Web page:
Wednesday, 26 January 2011

A+ for effort, B- for achievement

A couple of records of a Grey-headed Woodpecker at a feeding station in Maridalen was enough to tempt me to look for it even though I knew that it was erratic in its appearances. On the way up there wasa young elk by the roadside, as you can see in the picture it was very atmospheric in the wintery conditions.

At the feeding station it was cold - about -13C and with the window wound down I soon realised I did not have enough clothes on. After 3 hours I was numb through and hardly able to talk. So I put in the effort and deserved to be rewarded, but of course I wasn't!
I did have a smidgen of success with a smart male Hawfinch which had the largest bill I ever noticed on one of these brutes. This bird dropped in for less than a minute so does go to show that the birds move around a lot even if there is a well stocked larder. During the 3 hours I saw a single Treecreeper which dropped in for a couple of minutes, 2 Nuthatches which were also only briefly present, a single Crested Tit which was there for no more than a couple of minutes and a pair of Greenfinches which dropped in twice. The only birds that seemed to hang around were Bullfinches but the numbers of these could vary from a pair to around 20 and Blue and Great Tits were nearly always to be seen with Coal and Willow Tits popping in every 10 minutes or so. Upto 4 Great Spotted Woodpeckers and 3 Jays were also fairly regular.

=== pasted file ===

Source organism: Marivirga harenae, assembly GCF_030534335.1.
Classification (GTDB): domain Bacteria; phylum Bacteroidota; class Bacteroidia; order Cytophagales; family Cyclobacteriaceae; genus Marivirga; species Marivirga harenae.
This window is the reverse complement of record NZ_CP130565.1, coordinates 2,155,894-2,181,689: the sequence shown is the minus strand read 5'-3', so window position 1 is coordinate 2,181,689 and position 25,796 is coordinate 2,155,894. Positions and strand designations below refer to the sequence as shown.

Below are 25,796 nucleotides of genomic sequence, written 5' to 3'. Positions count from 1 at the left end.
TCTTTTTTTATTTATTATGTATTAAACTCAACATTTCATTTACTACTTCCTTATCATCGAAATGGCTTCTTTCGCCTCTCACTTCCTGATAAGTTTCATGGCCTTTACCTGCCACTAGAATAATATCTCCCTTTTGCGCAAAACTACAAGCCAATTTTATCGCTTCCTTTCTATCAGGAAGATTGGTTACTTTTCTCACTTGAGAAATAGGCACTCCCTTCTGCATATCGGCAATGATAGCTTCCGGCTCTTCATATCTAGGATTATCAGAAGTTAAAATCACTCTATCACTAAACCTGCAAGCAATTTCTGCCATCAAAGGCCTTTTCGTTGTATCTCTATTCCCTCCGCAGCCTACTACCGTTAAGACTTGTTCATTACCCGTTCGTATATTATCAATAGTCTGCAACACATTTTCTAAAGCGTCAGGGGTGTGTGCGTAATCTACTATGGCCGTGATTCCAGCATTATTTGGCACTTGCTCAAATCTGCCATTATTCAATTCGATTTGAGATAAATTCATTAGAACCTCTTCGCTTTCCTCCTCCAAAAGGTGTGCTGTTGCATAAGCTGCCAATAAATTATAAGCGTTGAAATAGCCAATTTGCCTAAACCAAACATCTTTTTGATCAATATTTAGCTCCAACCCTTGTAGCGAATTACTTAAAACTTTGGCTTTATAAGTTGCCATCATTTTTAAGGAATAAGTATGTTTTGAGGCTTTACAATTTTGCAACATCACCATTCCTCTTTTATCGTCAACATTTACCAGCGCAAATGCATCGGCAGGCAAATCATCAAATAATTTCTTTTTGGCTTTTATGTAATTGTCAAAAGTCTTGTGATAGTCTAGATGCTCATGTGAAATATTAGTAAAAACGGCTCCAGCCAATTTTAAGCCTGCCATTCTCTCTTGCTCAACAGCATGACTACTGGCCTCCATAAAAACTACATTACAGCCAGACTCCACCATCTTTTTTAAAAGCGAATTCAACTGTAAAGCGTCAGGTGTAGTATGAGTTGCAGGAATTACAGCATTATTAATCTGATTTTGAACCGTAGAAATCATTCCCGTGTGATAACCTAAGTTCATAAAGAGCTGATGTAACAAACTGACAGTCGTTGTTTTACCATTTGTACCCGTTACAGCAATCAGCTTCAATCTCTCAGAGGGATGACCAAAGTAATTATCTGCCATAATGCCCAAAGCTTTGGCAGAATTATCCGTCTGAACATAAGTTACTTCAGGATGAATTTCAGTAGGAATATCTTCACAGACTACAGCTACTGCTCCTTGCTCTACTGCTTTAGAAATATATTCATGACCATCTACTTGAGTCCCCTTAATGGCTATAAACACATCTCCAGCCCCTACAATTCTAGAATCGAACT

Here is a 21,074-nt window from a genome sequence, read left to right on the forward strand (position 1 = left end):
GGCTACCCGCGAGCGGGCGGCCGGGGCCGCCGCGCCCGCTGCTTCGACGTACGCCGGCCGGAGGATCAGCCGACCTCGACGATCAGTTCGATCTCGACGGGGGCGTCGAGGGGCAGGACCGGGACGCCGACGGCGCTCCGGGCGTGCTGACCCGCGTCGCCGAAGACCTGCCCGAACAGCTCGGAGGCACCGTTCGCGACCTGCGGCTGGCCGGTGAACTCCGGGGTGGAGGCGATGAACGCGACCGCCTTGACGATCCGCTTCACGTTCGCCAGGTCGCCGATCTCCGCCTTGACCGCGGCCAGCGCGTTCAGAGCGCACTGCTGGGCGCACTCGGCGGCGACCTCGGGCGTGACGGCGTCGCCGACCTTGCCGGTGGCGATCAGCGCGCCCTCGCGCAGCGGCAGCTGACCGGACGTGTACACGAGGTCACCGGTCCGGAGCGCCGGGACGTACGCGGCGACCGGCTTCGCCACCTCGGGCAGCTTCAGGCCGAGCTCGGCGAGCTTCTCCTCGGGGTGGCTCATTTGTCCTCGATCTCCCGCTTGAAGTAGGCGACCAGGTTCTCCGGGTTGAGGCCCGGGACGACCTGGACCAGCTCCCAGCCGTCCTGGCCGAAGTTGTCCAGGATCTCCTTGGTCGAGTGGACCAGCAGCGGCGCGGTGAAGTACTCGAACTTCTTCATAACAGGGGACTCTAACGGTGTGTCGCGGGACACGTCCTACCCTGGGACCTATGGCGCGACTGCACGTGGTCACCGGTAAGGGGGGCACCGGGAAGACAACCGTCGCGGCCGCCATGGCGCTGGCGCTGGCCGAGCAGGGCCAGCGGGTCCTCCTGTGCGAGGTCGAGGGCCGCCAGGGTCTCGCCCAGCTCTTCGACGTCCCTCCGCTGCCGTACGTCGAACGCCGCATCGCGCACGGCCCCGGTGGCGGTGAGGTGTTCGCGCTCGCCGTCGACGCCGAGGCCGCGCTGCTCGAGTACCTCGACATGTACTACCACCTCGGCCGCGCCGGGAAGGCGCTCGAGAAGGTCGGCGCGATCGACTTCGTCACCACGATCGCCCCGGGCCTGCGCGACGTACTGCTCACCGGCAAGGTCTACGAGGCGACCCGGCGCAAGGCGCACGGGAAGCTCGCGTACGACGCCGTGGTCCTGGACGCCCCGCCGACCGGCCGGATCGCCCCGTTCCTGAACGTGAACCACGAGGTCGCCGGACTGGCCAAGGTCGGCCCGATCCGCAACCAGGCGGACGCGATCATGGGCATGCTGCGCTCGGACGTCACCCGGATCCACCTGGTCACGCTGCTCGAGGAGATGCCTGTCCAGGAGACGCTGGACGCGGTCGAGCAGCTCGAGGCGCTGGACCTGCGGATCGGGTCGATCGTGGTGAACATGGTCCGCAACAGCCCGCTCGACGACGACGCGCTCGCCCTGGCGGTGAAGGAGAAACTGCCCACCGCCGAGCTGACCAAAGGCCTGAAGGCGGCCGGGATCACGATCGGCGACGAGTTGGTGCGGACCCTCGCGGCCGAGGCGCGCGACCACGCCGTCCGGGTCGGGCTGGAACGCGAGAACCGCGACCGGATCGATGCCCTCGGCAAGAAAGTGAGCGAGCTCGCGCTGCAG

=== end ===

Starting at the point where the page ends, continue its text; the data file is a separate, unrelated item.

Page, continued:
It is clear that the birds are constantly on the move, perhaps there is another feeding station nearby, or they are also finding natural food in the forest or maybe they get so much nutrition from the food that they just move off to digest it?
On the way home an immature Goshawk (female?) dwarfed the Magpies mobbing it

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